Within the European Union (EU), the freedom of movement guaranteed in the Treaties has increased significantly the last decade. Companies may move their establishment from one Member State to another and with the companies, the employees and their families follow. An effect of the integration within the European Union is a high level of cross-border family relationships. As a result, family law has become more international than ever.

Within the EU there are currently 27 Member States, each with their own regulations for family matters. Meanwhile, progress in technology, a faster flow of information and a more united Europe means more legislature facing similar challenges regarding family law. All of these issues have made... (More)
Within the European Union (EU), the freedom of movement guaranteed in the Treaties has increased significantly the last decade. Companies may move their establishment from one Member State to another and with the companies, the employees and their families follow. An effect of the integration within the European Union is a high level of cross-border family relationships. As a result, family law has become more international than ever.

Within the EU there are currently 27 Member States, each with their own regulations for family matters. Meanwhile, progress in technology, a faster flow of information and a more united Europe means more legislature facing similar challenges regarding family law. All of these issues have made harmonization a forerunning issue.

Harmonization in international law is the process by which different states adopt the same law. It can be done either through united, private, international law or by a convergence of the substantive law in the Member States. Family law is the area of law considered the least suitable for harmonization because of its close connection to a country's history, religion, culture, social systems and national welfare. Despite this, the EU has progressively increased both its political commitment and its legislative powers concerning family law with cross-border implications. With the Treaty of Lisbon, there was a relaxation of the rules; the Community today can act in family law as soon as it is needed to maintain the internal functioning of the market. The rules previously allowed for only those measures deemed essential to the Community to be enacted. There remains however, the requirement that measures relating to family law have to be decided by unanimity. This shows that family law still has a special status within the Union.

In recent years, active work has been going on within the EU to develop conflict–of-law rules for international family law. This work, inter alia, has resulted in Regulation (EC) No 4 / 2009 on jurisdiction, applicable law, recognition and enforcement of decisions and cooperation in matters relating to maintenance obligation, unanimously adopted in 2008. Regulation No 4 / 2009 went into effect on 30 January 2009, but will be mainly applied in 2011. This regulation represents the first common law rules developed within the EU regarding international family law.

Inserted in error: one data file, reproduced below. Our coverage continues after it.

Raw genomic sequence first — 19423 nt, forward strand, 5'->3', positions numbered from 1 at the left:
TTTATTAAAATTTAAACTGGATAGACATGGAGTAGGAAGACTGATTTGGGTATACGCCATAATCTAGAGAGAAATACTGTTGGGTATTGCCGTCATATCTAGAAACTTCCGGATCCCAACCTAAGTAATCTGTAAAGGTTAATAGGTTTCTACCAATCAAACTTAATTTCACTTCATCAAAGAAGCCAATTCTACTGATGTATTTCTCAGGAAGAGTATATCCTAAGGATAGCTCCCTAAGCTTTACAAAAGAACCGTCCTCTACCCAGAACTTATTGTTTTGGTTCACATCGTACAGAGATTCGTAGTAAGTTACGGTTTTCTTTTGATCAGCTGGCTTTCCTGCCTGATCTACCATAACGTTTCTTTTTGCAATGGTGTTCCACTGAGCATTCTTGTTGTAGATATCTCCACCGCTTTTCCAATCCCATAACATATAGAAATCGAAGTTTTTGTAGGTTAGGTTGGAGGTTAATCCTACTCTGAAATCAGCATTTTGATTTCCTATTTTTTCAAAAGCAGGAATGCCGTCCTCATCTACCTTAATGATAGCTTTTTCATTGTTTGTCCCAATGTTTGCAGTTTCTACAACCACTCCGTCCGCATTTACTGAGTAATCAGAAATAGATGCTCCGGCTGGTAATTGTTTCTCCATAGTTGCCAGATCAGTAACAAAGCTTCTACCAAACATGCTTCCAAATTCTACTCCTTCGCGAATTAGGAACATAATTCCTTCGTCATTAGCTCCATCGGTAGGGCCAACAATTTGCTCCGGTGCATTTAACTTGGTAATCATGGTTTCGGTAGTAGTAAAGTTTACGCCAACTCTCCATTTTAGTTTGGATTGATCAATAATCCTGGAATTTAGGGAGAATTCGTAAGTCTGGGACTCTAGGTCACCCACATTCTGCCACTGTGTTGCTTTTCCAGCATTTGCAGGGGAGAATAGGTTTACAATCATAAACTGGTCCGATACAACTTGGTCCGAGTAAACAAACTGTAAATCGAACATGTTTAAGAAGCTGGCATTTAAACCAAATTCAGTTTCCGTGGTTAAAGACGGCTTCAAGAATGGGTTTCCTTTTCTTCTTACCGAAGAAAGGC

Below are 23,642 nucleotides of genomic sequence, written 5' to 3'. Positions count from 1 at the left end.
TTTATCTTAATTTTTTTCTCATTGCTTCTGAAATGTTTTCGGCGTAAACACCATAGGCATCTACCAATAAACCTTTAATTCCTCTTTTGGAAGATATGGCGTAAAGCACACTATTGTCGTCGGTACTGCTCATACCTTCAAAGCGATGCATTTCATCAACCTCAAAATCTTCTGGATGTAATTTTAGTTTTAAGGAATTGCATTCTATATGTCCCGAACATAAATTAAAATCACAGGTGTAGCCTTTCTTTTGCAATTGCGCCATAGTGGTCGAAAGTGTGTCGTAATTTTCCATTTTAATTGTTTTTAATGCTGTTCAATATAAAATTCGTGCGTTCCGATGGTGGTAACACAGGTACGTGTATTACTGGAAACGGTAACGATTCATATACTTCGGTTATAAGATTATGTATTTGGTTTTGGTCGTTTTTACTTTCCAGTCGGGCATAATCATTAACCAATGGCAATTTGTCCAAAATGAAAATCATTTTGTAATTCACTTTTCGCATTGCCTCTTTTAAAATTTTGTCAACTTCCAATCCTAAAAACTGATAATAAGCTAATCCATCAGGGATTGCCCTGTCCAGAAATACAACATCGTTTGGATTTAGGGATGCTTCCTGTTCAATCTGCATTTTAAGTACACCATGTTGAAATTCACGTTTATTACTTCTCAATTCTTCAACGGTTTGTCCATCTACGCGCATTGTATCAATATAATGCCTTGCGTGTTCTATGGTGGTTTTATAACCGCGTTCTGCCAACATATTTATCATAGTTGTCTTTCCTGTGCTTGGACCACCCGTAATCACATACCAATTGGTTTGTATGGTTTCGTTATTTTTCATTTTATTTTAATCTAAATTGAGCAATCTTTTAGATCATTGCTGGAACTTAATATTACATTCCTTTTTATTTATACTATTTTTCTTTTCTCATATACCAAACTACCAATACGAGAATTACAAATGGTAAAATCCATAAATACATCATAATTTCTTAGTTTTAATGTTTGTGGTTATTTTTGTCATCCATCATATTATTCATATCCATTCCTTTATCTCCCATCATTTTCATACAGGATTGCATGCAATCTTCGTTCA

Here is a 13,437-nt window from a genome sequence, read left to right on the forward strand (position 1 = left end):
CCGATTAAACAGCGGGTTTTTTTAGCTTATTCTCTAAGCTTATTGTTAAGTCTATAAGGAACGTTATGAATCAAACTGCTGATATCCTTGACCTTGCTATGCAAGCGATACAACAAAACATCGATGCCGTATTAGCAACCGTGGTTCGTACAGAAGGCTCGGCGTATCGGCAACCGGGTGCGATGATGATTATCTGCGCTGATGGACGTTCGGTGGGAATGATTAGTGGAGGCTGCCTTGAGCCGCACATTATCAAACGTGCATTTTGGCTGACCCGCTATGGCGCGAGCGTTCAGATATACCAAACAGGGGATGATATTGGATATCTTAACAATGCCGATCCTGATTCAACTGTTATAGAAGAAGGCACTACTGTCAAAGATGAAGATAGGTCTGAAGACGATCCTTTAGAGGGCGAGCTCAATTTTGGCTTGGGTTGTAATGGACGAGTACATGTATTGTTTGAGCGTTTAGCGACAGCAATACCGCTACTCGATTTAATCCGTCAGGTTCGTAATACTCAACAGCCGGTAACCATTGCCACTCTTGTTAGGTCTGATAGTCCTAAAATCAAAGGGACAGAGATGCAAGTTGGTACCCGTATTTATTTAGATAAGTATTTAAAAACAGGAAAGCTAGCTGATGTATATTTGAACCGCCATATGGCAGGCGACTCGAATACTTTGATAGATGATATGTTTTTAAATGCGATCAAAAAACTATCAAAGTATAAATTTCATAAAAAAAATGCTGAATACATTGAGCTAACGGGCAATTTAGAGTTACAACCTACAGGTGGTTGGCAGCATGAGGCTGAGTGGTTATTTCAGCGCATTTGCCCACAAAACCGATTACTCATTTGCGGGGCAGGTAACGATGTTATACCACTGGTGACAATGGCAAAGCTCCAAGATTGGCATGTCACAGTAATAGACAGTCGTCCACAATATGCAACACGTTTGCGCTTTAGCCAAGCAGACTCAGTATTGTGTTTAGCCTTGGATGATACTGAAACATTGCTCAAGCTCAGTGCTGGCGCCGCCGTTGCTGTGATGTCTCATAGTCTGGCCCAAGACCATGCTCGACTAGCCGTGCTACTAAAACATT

Due to rising numbers of international divorces, the European Commission has also attempted to harmonize the laws of member states in divorce law as well, but a number of Member States, including Sweden, have expressed opposition to it.

In 2010, and for the first time in the EU’s history, the breakdown of negotiations on a new regulation resulted in the European Parliament giving its consent to fourteen member states to use the legislative tool of enhanced cooperation. Besides the European Commission’s attempt to establish conflict-of-law rules, the Commission on European Family Law (CEFL) has as its main objective the creation of European family law principles that are most suitable for the harmonization of substantive family law in the Member States. The CEFL believes that European instruments have the possibility to be successful only if the substantive family law of the Member States is harmonized.

In my essay I describe the harmonization activities within the EU area of family law, both in regards to private international law and to harmonized substantive law. The legal basis for the development of family law is stated and the arguments both for and against harmonization are presented, as well as major works and legal instruments in the field.

In conclusion, the development of international law is moving towards harmonized conflict-of-law rules within the European Union, which will place heavy demands on the Member States legal and judiciary system. The language will be an obstacle in that much of what is regulated by law requires legal interpretation. In my view, a harmonization of the various family law concepts is therefore a fundamental prerequisite for the harmonization effort to succeed. (Less)
Please use this url to cite or link to this publication:
author